Kentridge: I think it is kind of a given that projections came after drawing, so the drawing was the starting point and it is the language. But there’s something else about the making of it, which has to do with a kind of crudeness and the gaps that come with not working entirely in a perfect digital world—even though, obviously, the films are digitized, edited digitally, and projected digitally. It’s not a question of still using a 35mm projector or even a glass slide in the theater. It’s a lesson that’s hard-learned—and again, not one that I can take any credit for—that if you’re projecting from the front, from where that projector is, onto different surfaces on the stage, on a flat screen, in front of it there might be a piano and a cupboard and a bed and a staircase, and obviously the projection hits it in different ways. If you’re sitting exactly where the projector is, the images is still coherent. One of the problems we had was what happened to the poor people sitting out of that central line of projection: they start seeing the parallax and that a person’s face that is perfect when you’re looking from the center—suddenly you see a gap or you see it overlapping depending on what your angle is. You have something that should move seamlessly from one image across into the next screen and there’s actually a gap in the middle. And it took a while to understand that that was not a fault for us to struggle against, but to actually understand that in that very gap and bad parallax and shattering of the image was actually an important part of the interest but also that’s where the meaning starts to emerge. We’ll see it on the river when we do our shadows because, in fact, there are a series of lights along the edge of the river, but you are quite close to the lights. The people walking will actually keep going in and out of the light, even though on the wall behind the lights will join up and meet. There’ll be a series of rough disruptions; it’s not going to be a seamless shift. As an audience, it alerts you to what you’re seeing, because it makes you aware of the work you’re doing in constructing and completing the images that are laid.
Rail: The Yale theater design students build a lot of scale models. I told them about the two mechanized set models in your retrospective at MoMA for the Magic Flute. You use many types of projection—rear projection and front projection (that created the illusion of the layering and heightened perspective of the Baroque stage), but your layers are constantly moving. With your scale models, one could really understand how you create this phenomenal dimensionality. The same layering happens on the Tiber with the wall drawings, the moving figures with puppets, and their shadows on the wall.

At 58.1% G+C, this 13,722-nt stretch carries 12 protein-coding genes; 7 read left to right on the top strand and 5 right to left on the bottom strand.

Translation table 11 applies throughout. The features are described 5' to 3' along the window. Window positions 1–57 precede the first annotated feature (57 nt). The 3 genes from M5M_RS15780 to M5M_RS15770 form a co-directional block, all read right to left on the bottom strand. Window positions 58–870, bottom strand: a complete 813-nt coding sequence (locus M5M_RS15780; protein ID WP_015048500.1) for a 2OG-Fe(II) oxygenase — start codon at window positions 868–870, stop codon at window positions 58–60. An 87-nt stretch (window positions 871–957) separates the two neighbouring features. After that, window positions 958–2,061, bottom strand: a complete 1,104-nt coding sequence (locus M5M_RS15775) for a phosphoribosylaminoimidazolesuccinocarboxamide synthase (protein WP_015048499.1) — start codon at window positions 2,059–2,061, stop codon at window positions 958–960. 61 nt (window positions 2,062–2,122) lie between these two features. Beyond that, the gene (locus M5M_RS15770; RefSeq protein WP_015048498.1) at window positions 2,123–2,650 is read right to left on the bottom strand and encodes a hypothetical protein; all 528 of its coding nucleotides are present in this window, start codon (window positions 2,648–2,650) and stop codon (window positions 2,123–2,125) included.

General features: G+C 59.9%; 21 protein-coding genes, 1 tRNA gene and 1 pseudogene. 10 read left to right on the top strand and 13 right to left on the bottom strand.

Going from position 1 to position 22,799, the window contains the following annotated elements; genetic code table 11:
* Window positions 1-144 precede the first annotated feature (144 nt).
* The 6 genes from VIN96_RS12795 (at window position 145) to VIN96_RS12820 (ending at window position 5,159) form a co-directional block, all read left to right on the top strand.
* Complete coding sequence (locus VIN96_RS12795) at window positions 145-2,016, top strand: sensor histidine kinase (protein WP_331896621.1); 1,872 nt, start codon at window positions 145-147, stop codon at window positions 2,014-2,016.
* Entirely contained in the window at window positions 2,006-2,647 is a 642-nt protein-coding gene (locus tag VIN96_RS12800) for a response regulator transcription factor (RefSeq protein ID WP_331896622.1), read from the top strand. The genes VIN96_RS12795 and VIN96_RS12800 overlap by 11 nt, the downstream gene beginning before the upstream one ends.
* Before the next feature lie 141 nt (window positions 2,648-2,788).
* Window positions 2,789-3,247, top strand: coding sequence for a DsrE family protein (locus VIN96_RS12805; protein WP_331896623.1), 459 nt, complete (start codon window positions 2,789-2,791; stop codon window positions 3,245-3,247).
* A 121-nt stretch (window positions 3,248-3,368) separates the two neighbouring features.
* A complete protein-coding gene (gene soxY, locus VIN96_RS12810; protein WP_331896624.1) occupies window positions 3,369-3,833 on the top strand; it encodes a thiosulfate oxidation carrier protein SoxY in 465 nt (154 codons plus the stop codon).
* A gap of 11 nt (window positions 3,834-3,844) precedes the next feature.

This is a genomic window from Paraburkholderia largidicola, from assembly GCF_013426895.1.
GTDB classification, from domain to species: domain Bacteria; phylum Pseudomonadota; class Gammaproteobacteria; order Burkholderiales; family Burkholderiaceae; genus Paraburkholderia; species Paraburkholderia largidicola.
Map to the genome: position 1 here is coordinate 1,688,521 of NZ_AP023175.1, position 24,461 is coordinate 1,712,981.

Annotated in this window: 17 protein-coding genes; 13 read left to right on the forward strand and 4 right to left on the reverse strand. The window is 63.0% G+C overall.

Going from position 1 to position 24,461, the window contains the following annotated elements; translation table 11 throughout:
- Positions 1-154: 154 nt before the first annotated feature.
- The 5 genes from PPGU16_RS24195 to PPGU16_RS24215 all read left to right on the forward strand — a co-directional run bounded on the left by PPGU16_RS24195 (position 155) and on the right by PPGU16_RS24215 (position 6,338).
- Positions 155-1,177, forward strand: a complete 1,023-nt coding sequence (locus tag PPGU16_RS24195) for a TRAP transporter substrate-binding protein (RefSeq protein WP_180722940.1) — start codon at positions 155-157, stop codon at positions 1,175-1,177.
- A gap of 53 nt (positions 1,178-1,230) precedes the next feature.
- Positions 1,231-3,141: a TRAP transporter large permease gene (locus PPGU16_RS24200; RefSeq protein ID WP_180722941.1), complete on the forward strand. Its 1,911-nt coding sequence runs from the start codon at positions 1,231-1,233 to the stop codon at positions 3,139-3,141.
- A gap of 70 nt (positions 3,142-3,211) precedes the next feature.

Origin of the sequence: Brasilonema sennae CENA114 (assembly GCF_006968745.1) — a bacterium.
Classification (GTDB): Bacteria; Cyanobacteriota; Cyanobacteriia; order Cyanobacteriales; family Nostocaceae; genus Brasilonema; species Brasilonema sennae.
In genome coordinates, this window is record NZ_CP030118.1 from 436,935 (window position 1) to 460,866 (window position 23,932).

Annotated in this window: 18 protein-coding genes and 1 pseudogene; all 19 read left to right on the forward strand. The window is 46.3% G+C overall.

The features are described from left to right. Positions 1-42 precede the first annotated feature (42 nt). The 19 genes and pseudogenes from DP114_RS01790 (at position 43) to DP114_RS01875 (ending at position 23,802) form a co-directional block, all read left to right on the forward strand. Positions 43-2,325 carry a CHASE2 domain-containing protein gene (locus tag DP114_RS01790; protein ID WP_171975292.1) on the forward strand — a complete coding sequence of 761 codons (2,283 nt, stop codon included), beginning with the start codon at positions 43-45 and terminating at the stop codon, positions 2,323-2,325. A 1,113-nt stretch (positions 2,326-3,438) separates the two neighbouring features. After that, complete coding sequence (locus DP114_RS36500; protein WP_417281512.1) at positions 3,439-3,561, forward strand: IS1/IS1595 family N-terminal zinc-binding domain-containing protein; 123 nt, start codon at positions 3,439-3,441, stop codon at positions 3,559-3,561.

Kentridge: The scale model is one of the pleasures of working and it’s a key starting point. When we first start on a project we’ll gather six or eight people—the costume designer, the set designer, the acting assistant, the lighting designer—and over the course of five days we’ll build five very rough cardboard models in different ways, with a projector in the room. Models are the scale such that you can actually sit between the projector and the model to have a clear sense of what works. If you’re drawing, it’s about thinking aloud as you draw, allowing the line to talk back to you as you do it. And with a scale model, in a way, it’s the cardboard doing the same thing. It’s actually allowing yourself to be surprised and to recognize things you don’t anticipate as they emerge. For me, that’s a completely vital part of the process. In the end, sometimes a very beautiful, detailed model would be built by the theater for their technical staff to know how to build a full model, but the rough cardboard versions, which are put together with masking tape and a glue-gun, are where our thinking about what the piece is really happens. And it’s impossible for me to work on a theatrical project without it having that physical component.